Vanark / Astro Trooper Vanark (宇宙機動ヴァンアーク) - PlayStation (1999)

It’s a rough job, being a fan of rail shooters. Panzer Dragoon had three good outings (not counting Azel of course, since it was an RPG), and Nintendo has repeatedly mishandled the Star Fox license, despite the fact that Star Fox 64 was not only one of the best examples of the genre, but one of the best on the N64. There are scattered other games for the PlayStation, like Virgin Interactive’s Gamera 2000, Polyphony Digital’s Omega Boost (a loose example, but we’ll allow it) and Asmik Ace’s Vanark (known in Japan, as well as on the American title screen, as Astro Trooper Vanark). Vanark snuck quietly onto American shelves back in 2000, courtesy of Jaleco, one of those publishers that continued to exist despite publishing Punky Skunk and little else.

Vanark is your pretty typical rail shooter – fly a ship over 3D terrain, zoom through tunnels and past mountain, shoot bad guys with lasers or homing missiles. There’s a wingman which you choose before each level, which are rated on things like “Root Analysis” and “Combat Experience”, although it’s unclear to what any of that means. There are a number of different guns and lock-on weapons to choose from, all of which purport to different, but seem to be largely the same.

Despite its no frills attitude, Vanark manages to be an engrossing experience simply because the flying and the shooting is so well done. Despite being a no-name title, it looks fantastic for a PlayStation title, and runs at a pretty solid frame rate to boot. Since you’re flying on a surface of an alien planet, you can expect to fly through jungles, over (and beneath) the ocean, into canyons and past ruined cities, and into the cores of the earth, flying over some damn impressive looking lava. Similarly, the boss fights are pretty cool – the first stage has you squaring off against a gigantic robotic bee who shoots a huge laser out of its stinger. The fourth level boss is some kind of flying brain octopus that fires rotating rings of lightning. The first level miniboss and fifth level main boss both take a cue from the Darius games and has you fighting flying fish battleships.

The first, second, fourth, and seventh levels are all straightforward flying levels. The third level takes place on a motorcycle, which like the tank levels in Star Fox 64, aren’t nearly as much fun. The fifth level mixes things up a bit by taking you off rails, sending you into the depths of outer space. Here, you must use your radar to track down and kill enemies, similar to the Colony Wars games. The sixth level is also free flying, although you just need to shoot down a boss. Surprisingly, these work a lot better than the arena stages in Star Fox 64, because they’re less confusing, and there’s no time limit involved in any of them. Despite the quality visuals (for the PlayStation, anyway), the level designs themselves are fairly dull, consisting mostly of flat landscapes with some scenery. It’s especially disappointing compared to the gorgeous vistas of the Panzer Dragoon games, but the enemies come on so quickly that it’s hard to be bothered too much. Technically the lack of variation in the stages does hurt the replay a bit, but a few of the stages have branching paths to liven things up. Your wingman will usually advise you of a path to take, which is usually the “easy” route, but you can ignore their advice and take the “hard” routes if you want a challenge.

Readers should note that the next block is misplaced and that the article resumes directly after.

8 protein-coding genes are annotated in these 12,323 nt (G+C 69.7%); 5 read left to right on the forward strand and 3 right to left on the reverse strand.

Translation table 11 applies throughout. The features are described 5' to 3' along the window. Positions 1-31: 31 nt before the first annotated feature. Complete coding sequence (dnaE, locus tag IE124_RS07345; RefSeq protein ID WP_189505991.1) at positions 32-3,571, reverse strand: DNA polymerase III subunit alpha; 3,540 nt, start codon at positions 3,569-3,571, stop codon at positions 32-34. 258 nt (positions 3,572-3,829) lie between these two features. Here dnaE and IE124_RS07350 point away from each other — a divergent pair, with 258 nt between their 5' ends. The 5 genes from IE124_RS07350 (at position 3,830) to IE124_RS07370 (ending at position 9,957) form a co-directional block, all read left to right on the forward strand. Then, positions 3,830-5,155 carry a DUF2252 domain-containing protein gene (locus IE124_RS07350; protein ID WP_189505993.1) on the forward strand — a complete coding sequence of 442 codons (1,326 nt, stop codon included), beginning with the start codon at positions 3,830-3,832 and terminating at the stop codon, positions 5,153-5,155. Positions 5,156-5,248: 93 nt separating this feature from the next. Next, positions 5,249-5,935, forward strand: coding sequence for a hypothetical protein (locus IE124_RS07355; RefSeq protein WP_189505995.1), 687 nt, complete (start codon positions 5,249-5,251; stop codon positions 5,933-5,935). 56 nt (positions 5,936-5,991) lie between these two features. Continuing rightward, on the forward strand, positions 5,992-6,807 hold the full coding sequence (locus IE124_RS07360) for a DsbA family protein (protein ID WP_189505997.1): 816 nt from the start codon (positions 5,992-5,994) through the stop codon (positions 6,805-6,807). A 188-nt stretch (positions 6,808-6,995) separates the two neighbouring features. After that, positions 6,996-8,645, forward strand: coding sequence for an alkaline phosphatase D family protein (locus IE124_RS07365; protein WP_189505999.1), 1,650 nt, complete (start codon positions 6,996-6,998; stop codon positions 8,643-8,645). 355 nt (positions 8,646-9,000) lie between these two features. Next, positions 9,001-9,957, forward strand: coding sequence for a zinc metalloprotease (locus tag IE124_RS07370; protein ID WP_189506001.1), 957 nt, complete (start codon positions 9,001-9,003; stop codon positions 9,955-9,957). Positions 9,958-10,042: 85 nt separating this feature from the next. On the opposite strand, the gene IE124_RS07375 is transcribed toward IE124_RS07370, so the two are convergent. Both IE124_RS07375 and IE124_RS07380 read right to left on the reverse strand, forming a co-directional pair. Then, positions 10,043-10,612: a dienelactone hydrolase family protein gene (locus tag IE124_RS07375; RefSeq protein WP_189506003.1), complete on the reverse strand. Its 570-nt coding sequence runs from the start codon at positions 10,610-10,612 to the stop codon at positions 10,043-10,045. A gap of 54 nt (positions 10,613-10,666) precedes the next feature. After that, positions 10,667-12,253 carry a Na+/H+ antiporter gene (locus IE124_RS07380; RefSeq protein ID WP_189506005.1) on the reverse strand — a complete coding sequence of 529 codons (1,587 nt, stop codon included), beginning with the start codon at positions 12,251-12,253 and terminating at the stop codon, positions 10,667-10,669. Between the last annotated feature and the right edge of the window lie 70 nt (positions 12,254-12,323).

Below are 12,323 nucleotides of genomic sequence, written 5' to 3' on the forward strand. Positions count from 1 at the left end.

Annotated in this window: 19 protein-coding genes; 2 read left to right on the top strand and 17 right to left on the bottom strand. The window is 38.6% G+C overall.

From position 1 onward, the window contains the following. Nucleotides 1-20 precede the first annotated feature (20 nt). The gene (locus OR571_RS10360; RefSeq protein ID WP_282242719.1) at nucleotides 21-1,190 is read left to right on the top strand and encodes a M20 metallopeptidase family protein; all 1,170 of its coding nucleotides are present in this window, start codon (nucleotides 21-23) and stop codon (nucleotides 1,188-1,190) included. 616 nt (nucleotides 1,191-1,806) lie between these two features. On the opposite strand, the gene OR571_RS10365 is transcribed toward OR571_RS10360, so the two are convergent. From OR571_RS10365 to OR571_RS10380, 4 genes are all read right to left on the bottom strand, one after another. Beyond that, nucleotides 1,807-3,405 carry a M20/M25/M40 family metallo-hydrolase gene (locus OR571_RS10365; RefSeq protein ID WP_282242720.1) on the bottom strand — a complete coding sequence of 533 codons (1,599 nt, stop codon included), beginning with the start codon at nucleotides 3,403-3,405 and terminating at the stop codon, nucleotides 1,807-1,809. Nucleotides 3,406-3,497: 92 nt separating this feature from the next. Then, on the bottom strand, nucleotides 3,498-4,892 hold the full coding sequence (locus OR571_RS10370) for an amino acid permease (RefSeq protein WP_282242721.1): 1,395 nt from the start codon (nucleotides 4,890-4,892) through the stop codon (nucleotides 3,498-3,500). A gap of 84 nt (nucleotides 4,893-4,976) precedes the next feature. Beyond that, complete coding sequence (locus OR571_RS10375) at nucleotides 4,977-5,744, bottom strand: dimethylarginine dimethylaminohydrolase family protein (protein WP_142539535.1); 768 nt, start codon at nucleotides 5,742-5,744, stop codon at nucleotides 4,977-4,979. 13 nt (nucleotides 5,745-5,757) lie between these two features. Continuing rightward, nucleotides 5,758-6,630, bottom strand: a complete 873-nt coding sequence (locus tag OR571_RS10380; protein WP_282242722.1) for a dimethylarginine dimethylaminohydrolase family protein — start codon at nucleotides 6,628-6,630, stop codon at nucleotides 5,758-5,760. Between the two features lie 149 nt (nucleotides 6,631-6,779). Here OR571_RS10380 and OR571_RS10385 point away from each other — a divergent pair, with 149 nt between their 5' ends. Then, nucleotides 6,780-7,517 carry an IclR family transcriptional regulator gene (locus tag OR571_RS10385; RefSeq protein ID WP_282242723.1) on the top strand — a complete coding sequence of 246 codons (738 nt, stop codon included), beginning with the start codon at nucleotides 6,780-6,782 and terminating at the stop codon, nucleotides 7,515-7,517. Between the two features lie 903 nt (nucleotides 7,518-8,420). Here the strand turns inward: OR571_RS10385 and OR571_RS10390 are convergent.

The game has three difficulty levels, but the action can get tough, and there aren’t any health regeneration items at all. The levels can get pretty long too. However, most stages have a handful of checkpoints, and you’re granted limited credits to restart when you die. You gain more credits as you get farther in the game, although if you run out, you can simply reload from your last save.

So Vanark is pretty fantastic – for about two hours, and then it ends. Even though it’s well made, it doesn’t have the personality nor the depth of Star Fox, or the level designs of Panzer Dragoon, so it’s tough to replay. To make up for its length, the developers padded it out with a whole ton of hilariously unnecessary story sequences. These aren’t just cutscenes between levels – after every stage, you get to run around your space station, Resident Evil-style, to talk to crew members and stuff. There’s literally almost no game here – there’s no puzzle solving or action at all, you just stumble around until you find the trigger, which begins the next mission. There’s one spot where you need to explore another ship under a time limit, which is pretty easy, and another mini-game where you need to guide a ball through a maze without touching the walls. If you fail, you end up damaging some of your weapons for the next stage. But otherwise, these are all extremely silly and tacked on.

Vanark has the great aspirations to be an epic science fiction story too. There’s a CG-rendered intro, that someone somewhere paid money for – though probably not good money, given its quality. You’re a bunch of guys on a ship, who has to save Mars from biologically created monsters and destroy something called the Zero Field. You eventually save characters and add them to your crew, and there are poorly translated, overly dramatic text crawls after each stage detailing both your triumphant successes and harrowing dangers. However, other than the parts where you have to run from place to place, you can skip nearly all of the cutscenes, which makes this bloat forgivable.

Vanark might not be the best the genre has to offer, but it’s still a pretty fun game while it lasts. It’s understandable that it was ignored when it came out – despite it quality, it was still hardly worth retail price, though it’s since climbed through the ranks to become one of the pricier domestic PS1 releases.

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